|Happy trails, Justin Ruggiano. We hardly knew ye.|
(Source: Wikimedia, uploaded by user UCinternational)
Ruggiano was essentially a fourth outfielder - technically a platoon partner for Seth Smith, but as the righty in the platoon he would face lefties. That means less playing time. He accumulated 81 at-bats across 36 games so far this season, and produced 0.1 WAR according to Fangraphs. Ruggiano, for all intents and purposes, was a replacement level bench player for the Mariners this year. So, it is hard to get all that angry over the move today.
With that said, the move suggests a fatal flaw in the logic of Lloyd McClendon and Jack Zduriencik. The Mariners are down to two legitimate outfield defenders on the roster (Austin Jackson and Dustin Ackley). That's concerning when you have three outfield positions to fill.
It is particularly remarkable that Ruggiano got cut loose instead of Rickie Weeks, given that Ruggiano has outperformed Weeks so far this year and also has a skillset that is a better fit for the current M's roster. I think Weeks is a better hitter than he has shown so far, and also has some upside defensively as he learns the outfield, but why try to coach one player up when another already fits the roster spot better? The Mariners fancy themselves a contender, and contenders tend to think about winning ballgames sooner rather than later.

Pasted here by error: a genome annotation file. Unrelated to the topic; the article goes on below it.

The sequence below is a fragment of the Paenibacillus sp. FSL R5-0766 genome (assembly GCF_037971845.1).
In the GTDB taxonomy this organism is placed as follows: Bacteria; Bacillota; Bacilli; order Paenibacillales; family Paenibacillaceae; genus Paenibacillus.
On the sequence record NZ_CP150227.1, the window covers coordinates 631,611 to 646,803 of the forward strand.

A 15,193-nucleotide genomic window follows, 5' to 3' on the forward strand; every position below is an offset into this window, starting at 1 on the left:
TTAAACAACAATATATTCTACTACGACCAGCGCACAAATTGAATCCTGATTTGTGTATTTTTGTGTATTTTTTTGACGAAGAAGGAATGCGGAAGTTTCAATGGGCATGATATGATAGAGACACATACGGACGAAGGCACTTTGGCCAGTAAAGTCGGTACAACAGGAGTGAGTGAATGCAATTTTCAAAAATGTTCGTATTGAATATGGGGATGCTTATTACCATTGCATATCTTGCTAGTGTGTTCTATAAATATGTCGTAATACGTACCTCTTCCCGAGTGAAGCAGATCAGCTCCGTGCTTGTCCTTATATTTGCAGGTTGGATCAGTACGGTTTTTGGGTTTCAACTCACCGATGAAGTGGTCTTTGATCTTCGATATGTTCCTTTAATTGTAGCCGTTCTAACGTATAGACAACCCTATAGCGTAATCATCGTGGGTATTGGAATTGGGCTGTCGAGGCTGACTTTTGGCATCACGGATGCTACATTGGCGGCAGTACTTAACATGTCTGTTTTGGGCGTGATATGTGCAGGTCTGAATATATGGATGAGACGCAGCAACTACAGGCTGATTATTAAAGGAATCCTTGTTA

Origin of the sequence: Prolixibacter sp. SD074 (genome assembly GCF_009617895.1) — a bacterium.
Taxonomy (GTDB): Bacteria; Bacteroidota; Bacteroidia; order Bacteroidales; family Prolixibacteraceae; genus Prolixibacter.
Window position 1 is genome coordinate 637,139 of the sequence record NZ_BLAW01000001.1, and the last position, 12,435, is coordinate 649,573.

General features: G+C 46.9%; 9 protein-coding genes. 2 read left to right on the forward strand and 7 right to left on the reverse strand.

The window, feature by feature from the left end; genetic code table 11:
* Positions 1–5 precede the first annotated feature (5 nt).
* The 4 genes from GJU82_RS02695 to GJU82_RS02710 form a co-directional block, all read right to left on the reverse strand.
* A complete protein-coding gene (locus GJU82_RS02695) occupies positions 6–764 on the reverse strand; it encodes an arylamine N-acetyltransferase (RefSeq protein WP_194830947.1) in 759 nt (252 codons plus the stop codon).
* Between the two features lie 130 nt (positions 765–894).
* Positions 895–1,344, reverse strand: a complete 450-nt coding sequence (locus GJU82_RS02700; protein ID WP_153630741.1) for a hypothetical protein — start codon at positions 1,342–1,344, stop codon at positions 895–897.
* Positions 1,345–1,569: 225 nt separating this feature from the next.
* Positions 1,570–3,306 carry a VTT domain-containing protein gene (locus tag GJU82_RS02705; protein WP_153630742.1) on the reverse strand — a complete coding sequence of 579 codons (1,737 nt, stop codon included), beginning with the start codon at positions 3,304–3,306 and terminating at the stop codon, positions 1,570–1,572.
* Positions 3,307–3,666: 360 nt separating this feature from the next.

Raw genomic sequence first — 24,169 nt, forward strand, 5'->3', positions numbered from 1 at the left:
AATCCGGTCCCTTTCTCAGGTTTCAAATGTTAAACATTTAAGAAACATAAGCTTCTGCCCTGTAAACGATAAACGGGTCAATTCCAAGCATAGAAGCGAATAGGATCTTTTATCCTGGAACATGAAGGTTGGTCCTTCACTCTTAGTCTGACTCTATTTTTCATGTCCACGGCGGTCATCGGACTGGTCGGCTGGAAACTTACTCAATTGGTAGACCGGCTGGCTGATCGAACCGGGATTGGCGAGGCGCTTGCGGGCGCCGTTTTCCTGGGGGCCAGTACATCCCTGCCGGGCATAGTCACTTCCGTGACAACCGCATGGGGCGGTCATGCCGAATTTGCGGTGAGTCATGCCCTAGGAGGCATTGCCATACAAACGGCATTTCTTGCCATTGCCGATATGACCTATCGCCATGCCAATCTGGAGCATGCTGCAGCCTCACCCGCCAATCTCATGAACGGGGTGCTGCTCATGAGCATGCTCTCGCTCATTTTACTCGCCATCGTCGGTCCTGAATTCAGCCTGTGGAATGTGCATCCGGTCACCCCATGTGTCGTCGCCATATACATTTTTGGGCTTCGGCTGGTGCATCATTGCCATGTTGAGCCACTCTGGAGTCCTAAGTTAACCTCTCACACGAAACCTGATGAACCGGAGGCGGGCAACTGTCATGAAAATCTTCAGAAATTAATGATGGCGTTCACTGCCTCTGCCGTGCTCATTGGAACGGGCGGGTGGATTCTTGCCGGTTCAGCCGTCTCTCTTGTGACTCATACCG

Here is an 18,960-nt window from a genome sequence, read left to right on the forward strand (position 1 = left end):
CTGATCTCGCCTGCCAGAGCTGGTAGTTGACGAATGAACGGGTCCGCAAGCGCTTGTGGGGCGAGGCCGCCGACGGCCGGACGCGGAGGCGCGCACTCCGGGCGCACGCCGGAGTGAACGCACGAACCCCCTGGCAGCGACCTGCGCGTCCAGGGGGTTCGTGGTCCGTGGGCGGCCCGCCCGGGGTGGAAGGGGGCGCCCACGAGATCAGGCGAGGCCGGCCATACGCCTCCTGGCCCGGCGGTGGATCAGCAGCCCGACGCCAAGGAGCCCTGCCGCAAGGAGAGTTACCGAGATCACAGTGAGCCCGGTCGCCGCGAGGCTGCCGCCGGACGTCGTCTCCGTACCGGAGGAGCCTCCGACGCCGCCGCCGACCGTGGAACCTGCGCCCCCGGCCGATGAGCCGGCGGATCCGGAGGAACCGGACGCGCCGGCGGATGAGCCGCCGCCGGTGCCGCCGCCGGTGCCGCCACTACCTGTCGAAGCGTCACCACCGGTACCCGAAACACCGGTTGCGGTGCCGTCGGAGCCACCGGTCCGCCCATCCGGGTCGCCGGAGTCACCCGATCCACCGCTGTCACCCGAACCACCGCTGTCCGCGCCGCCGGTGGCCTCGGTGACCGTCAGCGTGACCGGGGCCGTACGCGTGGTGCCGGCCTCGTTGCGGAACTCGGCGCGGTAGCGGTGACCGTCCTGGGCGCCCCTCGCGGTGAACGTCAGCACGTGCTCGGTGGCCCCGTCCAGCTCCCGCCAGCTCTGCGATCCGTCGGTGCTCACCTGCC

I will be surprised if the Mariners make the playoffs at this point. The Ruggiano DFAing put me over the top. Jack Zduriencik and company may very well continue to acquire talent, but the M's are ripping open wounds to fix non-existent problems. The Mariners do not need more dingers. They need men on base and an outfield that allows pitchers to take advantage of spacious Safeco Field. They are hacking away from these weaknesses to add home runs at the moment.
It is one thing to get frustrated when a player like Robinson Cano doesn't perform well. It is another thing to watch a team take a flawed approach to building a roster, amplify the problems, and then wonder why they aren't winning more ballgames. The Mariners are going to have to outpace their own decision-makers to make playoffs, which is a mighty tall order.